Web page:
Last Modified: June 25, 2019

Computes the Chirp-Z transform of a sequence. The Chirp-Z transform algorithm is also known as Bluestein's FFT algorithm.

A real vector.

This input can be a 1D array of double-precision, floating-point numbers or a 1D array of complex double-precision, floating-point numbers.

The length of the sequence after the Chirp-Z transform.

If **number of bins** is less than or equal to 0, this node sets **number of bins** to the length of **x**.

**Default: **-1

The point at which this node begins evaluating the Chirp-Z transform.

If **starting point** is 0, the node returns an error.

**Default: **1 + 0i

The increment between each point to evaluate for the Chirp-Z transform.

**increment** cannot be 0.

**Default: **1 + 0i

Error conditions that occur before this node runs.

The node responds to this input according to standard error behavior.

Standard Error Behavior

Many nodes provide an **error in** input and an **error out** output so that the node can respond to and communicate errors that occur while code is running. The value of **error in** specifies whether an error occurred before the node runs. Most nodes respond to values of **error in** in a standard, predictable way.

**Default: **No error

Transform method to use.

Name | Value | Description |
---|---|---|

direct | 0 | Computes the Chirp-Z transform using the direct form method. Use this method if the size of x or the number of bins is small. |

frequency domain | 1 | Computes the Chirp-Z transform using an FFT-based technique. Use this method if the size of x or the number of bins is large. |

Computing the Chirp-Z Transform Using the Direct Form Method

The direct form method computes the Chirp-Z transform as follows:

${Y}_{k}=\underset{i=0}{\overset{N-1}{\sum}}{x}_{i}{\left(A{W}^{-k}\right)}^{-i}$

for *k* = 0, 1, ..., *M*-1

where *N* is the length of **X**.

Computing the Chirp-Z Transform Using the Frequency Domain Method

The direct form can be reformulated with the convolution between *g*_{i} and
${W}^{-{i}^{2}/2}$ as follows:

${Y}_{k}={W}^{{k}^{2}/2}\underset{i=0}{\overset{N-1}{\sum}}{g}_{i}{W}^{-{(k-i)}^{2}/2}$

where ${g}_{i}={x}_{i}{A}^{-i}{W}^{-{i}^{2}/2}$. You can perform the convolution operation using an FFT-based technique.

**Default: **frequency domain

The Chirp-Z transform of the input sequence.

Error information.

The node produces this output according to standard error behavior.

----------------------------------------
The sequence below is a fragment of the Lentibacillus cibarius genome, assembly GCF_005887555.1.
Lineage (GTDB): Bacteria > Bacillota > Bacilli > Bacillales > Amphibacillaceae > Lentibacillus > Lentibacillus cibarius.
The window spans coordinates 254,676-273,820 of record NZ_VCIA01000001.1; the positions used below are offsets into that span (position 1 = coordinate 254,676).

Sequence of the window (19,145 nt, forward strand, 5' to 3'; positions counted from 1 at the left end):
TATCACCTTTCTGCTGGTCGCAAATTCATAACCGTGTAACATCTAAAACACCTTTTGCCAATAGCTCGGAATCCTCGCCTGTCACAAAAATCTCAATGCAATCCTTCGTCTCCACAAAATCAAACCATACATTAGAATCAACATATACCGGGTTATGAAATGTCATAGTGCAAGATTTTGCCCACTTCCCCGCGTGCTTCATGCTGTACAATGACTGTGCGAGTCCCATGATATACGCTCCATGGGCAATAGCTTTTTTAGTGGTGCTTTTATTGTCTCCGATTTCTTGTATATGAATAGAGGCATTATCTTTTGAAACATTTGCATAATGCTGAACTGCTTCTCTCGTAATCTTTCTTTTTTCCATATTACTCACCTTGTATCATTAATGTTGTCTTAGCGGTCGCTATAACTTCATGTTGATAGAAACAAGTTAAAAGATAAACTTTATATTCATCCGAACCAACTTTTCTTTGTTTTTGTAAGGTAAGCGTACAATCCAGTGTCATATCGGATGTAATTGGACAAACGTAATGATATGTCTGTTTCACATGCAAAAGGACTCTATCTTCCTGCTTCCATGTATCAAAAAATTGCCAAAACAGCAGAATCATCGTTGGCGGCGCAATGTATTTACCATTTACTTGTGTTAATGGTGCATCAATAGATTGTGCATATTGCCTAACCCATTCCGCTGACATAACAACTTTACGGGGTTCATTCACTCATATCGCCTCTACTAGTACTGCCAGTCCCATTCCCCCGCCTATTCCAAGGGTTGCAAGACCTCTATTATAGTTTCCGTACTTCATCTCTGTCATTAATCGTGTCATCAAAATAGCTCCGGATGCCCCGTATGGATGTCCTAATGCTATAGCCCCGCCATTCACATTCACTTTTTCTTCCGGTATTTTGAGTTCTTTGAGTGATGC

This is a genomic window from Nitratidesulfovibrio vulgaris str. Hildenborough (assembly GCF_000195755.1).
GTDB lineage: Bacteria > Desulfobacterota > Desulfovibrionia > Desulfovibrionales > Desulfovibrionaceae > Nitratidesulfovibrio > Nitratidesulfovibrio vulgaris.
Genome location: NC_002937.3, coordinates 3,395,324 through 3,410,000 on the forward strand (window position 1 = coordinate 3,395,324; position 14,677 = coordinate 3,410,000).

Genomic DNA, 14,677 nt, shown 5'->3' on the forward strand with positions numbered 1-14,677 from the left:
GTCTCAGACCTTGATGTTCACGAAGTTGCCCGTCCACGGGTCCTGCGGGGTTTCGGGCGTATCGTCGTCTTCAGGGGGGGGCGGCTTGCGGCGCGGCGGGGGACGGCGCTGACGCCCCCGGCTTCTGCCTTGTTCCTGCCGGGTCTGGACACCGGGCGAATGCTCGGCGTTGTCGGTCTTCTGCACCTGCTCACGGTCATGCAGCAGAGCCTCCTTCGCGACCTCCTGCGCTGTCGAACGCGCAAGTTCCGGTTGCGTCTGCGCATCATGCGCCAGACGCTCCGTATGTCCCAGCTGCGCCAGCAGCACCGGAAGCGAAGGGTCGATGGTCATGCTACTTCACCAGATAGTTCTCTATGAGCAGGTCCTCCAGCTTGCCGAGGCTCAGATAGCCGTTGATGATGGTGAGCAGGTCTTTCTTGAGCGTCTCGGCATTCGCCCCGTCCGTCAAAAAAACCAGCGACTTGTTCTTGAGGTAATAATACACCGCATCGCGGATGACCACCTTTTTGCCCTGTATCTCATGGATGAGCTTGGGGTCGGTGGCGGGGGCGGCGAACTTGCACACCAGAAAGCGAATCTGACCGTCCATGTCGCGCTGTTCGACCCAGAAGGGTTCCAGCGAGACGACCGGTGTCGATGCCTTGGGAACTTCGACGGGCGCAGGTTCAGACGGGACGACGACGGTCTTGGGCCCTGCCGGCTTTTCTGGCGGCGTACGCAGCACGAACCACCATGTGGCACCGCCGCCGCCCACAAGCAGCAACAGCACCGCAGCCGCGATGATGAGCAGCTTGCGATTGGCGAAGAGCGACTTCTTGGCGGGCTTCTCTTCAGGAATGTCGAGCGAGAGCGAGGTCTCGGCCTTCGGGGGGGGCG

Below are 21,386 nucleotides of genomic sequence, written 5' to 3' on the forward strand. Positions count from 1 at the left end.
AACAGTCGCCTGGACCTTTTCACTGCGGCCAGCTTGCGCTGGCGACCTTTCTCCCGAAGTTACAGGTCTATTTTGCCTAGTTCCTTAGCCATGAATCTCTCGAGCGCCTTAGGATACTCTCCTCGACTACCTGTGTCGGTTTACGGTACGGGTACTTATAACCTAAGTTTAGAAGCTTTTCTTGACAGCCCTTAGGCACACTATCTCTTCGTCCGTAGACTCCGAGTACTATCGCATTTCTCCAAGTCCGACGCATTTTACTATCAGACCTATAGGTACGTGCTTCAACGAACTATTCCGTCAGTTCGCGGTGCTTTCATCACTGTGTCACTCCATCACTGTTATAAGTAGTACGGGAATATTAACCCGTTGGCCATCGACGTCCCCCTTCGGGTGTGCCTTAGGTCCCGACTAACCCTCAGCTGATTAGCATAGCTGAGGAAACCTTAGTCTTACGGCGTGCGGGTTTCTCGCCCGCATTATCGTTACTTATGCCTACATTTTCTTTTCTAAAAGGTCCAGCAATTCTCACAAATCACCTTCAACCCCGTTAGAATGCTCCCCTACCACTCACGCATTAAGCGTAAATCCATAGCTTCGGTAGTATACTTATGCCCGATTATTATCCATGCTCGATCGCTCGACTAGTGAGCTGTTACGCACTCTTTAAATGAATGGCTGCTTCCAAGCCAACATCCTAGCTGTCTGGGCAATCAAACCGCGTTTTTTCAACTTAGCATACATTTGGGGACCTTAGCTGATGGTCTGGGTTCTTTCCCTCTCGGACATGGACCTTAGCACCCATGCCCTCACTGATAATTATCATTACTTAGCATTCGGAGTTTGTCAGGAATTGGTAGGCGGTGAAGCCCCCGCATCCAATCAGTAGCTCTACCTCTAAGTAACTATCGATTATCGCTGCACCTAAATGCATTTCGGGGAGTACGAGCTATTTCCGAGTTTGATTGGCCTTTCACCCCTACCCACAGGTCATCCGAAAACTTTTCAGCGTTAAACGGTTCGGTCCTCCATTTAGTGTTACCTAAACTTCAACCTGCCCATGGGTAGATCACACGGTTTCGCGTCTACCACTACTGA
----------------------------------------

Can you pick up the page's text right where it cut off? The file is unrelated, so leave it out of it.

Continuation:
Standard Error Behavior

**error in** input and an **error out** output so that the node can respond to and communicate errors that occur while code is running. The value of **error in** specifies whether an error occurred before the node runs. Most nodes respond to values of **error in** in a standard, predictable way.

This node evaluates the z transform along a spiral in the z-plane at the following points:

${z}_{k}=A{W}^{-k}$

for *k* = 0, 1, ..., *M*-1

where

*M*is**number of bins***A*is**starting point***W*is**increment**

The following illustration shows samples in the z-plane.

You can use the Chirp-Z transform to calculate the FFT result. Set **starting point** and **increment** as follows:

$\mathrm{starting}\text{\hspace{0.17em}}\mathrm{point}=1$

$\mathrm{increment}={e}^{-j\frac{2\pi}{N}}$

where *N* is the length of **X**. Let **number of bins** equal *N*. When the samples are evenly distributed on the unit circle, as shown in the following image, the Chirp-Z transform is the same as the fast Fourier transform (FFT).

You also can use the Chirp-Z transform to calculate the partial FFT result. Set **starting point** and **increment** as follows:

$\mathrm{starting}\text{\hspace{0.17em}}\mathrm{point}={e}^{j\frac{2\pi}{N}s}$

$\mathrm{increment}={e}^{-j\frac{2\pi}{N}}$

where *s* is the start bin and *N* is the length of **X**. This is useful when you are interested in only a small portion of a spectrum of a very long signal, as shown in the following image.

**Where This Node Can Run: **

Desktop OS: Windows

FPGA: Not supported

Web Server: Not supported in VIs that run in a web application